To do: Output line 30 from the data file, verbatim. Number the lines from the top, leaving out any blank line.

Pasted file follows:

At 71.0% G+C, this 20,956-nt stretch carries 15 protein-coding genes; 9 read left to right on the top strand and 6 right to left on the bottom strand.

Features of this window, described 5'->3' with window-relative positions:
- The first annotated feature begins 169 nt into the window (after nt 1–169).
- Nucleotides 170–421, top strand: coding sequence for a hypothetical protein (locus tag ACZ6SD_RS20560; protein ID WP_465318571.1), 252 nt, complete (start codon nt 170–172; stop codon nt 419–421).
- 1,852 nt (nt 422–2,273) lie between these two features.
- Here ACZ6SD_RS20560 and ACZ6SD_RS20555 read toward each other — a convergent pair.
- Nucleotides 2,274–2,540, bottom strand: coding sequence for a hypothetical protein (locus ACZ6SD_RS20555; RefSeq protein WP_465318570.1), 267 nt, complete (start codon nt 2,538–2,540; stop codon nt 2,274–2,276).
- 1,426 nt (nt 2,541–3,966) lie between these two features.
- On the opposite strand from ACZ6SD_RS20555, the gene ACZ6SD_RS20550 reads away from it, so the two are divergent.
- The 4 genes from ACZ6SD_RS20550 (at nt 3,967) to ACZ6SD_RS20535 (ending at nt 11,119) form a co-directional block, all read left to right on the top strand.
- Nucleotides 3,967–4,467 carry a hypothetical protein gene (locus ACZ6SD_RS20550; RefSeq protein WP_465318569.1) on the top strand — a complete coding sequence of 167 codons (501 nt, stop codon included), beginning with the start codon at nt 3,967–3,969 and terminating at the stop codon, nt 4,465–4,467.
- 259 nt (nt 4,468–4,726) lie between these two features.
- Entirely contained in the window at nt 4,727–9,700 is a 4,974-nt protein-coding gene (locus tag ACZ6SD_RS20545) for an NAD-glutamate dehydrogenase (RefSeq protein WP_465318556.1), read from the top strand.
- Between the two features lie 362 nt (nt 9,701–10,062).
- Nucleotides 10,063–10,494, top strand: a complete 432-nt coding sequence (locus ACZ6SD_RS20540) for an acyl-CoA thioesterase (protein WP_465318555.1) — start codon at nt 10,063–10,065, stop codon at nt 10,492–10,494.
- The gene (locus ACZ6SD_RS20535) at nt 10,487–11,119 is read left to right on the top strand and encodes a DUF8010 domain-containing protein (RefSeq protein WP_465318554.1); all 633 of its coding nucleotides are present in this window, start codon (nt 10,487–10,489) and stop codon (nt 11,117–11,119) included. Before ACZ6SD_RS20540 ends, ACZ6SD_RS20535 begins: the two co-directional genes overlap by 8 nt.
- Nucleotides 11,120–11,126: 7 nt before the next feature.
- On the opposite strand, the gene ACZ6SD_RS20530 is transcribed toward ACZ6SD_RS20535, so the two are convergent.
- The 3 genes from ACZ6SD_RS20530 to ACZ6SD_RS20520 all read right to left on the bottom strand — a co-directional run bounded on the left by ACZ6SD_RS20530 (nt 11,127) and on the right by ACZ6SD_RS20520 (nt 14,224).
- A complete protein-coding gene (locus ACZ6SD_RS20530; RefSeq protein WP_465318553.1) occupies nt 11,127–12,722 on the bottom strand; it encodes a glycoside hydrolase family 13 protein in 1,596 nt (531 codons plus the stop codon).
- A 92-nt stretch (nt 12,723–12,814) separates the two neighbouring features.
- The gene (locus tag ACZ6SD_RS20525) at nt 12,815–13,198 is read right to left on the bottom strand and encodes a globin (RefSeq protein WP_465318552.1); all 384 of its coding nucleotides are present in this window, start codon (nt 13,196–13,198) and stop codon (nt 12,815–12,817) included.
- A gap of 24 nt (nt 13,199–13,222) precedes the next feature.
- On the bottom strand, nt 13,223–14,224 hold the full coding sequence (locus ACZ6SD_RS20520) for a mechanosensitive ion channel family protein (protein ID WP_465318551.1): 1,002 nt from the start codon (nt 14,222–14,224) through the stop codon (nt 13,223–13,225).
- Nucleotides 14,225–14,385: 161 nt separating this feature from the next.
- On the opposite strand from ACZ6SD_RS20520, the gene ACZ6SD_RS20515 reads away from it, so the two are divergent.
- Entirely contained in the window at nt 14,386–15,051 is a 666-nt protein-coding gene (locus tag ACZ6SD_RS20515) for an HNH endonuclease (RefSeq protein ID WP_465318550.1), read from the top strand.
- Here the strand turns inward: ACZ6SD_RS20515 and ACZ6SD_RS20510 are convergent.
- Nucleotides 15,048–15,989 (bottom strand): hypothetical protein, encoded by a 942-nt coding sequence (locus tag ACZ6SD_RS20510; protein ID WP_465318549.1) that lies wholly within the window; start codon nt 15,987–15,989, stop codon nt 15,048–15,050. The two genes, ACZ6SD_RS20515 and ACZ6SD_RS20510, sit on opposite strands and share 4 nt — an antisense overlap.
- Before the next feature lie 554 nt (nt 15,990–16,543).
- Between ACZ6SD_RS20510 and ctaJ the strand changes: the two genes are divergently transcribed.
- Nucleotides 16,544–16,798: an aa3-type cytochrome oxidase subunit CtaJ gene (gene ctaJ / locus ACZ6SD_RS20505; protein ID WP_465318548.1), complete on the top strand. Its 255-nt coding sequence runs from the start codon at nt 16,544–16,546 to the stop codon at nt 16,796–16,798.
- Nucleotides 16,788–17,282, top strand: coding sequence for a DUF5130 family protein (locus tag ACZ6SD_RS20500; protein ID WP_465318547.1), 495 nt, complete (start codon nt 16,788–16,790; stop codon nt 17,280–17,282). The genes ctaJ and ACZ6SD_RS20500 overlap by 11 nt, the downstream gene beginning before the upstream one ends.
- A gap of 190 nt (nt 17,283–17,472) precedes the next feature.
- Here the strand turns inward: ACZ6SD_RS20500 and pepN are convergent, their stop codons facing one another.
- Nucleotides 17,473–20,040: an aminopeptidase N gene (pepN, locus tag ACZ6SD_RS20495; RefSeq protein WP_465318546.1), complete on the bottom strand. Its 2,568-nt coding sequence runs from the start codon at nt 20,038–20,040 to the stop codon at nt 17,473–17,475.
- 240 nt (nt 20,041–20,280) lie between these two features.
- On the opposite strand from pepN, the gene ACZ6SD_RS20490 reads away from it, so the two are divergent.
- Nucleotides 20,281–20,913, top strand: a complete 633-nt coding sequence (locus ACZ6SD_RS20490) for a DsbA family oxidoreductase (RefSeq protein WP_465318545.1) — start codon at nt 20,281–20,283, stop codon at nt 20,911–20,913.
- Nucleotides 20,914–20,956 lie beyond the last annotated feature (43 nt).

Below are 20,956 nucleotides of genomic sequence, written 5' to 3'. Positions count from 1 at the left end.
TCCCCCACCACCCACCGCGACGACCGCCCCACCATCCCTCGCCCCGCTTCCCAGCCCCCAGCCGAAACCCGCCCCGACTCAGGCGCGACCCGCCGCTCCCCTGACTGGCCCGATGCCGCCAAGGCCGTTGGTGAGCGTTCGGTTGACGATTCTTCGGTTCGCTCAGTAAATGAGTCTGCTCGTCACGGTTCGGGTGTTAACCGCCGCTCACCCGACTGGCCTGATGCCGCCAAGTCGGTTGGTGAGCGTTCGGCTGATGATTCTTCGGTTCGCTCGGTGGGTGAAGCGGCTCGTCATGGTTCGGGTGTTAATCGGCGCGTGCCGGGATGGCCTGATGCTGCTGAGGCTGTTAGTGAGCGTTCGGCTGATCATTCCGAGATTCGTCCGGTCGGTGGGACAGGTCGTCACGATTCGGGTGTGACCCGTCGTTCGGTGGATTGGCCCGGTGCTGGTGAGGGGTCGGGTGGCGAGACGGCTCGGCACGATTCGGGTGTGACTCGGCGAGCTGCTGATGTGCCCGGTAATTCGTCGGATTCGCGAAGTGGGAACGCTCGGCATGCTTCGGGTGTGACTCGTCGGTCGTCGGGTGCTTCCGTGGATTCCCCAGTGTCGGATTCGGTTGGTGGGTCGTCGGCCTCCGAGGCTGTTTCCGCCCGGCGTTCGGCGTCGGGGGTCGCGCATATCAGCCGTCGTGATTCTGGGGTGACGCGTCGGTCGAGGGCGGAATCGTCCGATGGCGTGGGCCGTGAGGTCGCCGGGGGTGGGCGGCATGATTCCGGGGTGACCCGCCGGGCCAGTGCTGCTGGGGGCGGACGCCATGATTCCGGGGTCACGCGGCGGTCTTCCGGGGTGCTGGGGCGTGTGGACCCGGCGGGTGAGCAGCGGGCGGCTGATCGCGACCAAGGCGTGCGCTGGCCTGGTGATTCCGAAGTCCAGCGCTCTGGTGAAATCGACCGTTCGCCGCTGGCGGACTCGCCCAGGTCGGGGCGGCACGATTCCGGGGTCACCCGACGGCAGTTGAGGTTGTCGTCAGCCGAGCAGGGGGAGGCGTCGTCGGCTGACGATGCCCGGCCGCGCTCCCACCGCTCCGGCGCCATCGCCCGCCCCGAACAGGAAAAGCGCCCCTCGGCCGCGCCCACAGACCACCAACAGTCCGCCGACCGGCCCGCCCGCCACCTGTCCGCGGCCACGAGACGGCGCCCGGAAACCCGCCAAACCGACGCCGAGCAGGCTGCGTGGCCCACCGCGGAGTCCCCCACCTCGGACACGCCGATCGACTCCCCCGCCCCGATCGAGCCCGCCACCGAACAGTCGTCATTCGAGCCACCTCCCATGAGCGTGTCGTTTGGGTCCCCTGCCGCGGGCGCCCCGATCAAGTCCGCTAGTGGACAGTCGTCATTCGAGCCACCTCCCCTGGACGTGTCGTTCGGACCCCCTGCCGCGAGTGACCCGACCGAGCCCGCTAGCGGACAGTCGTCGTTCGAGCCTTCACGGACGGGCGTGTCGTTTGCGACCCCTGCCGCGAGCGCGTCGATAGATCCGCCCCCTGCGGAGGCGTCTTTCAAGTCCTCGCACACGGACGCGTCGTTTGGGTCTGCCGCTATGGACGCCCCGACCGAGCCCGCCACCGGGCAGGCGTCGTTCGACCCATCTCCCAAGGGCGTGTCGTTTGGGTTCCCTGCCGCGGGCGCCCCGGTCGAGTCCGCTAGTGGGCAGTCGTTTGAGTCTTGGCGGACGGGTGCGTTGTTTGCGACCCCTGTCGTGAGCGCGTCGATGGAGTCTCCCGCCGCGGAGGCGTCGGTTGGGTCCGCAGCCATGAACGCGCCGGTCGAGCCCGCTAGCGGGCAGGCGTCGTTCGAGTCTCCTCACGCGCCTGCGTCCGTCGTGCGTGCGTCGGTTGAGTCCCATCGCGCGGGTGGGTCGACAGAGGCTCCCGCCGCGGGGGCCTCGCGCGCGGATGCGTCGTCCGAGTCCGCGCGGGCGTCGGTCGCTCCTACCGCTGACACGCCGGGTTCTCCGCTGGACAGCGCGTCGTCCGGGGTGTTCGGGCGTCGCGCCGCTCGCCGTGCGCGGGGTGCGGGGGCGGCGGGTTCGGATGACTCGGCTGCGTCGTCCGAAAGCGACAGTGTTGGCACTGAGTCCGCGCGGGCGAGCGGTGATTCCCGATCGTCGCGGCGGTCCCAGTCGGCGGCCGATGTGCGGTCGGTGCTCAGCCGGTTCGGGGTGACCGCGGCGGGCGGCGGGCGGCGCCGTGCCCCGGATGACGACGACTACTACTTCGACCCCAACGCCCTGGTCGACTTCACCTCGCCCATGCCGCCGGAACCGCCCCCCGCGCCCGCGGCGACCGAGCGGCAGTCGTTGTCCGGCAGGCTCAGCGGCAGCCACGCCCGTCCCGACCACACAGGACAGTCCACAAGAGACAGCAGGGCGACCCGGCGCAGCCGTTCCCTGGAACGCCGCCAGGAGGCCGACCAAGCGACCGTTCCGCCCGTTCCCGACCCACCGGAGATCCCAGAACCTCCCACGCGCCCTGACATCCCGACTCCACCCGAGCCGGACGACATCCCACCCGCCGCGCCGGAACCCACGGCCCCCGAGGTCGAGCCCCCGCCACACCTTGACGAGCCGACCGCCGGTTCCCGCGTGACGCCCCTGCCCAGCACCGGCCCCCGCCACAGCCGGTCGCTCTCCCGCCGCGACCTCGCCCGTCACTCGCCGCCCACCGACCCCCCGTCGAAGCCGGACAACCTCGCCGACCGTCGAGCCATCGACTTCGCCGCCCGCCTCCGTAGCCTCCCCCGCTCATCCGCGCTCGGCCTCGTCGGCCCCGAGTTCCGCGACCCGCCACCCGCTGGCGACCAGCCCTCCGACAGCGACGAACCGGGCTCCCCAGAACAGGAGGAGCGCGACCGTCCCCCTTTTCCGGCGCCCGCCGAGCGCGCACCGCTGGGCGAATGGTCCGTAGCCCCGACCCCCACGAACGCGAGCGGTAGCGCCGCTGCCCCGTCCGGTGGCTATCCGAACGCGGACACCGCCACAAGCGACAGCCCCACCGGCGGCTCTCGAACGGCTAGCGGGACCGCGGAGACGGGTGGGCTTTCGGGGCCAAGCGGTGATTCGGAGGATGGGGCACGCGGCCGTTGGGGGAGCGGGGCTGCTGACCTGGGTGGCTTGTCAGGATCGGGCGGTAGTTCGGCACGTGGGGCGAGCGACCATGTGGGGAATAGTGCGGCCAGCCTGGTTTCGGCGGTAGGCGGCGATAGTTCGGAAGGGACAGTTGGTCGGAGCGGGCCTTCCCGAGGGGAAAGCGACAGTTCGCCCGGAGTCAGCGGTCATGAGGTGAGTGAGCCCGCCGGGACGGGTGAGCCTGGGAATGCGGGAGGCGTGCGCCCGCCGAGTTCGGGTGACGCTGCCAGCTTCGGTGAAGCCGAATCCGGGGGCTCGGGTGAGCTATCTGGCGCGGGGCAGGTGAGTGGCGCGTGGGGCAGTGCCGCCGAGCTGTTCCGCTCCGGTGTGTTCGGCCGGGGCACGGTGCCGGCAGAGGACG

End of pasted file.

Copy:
- Before the next feature lie 554 nt (nt 15,990–16,543).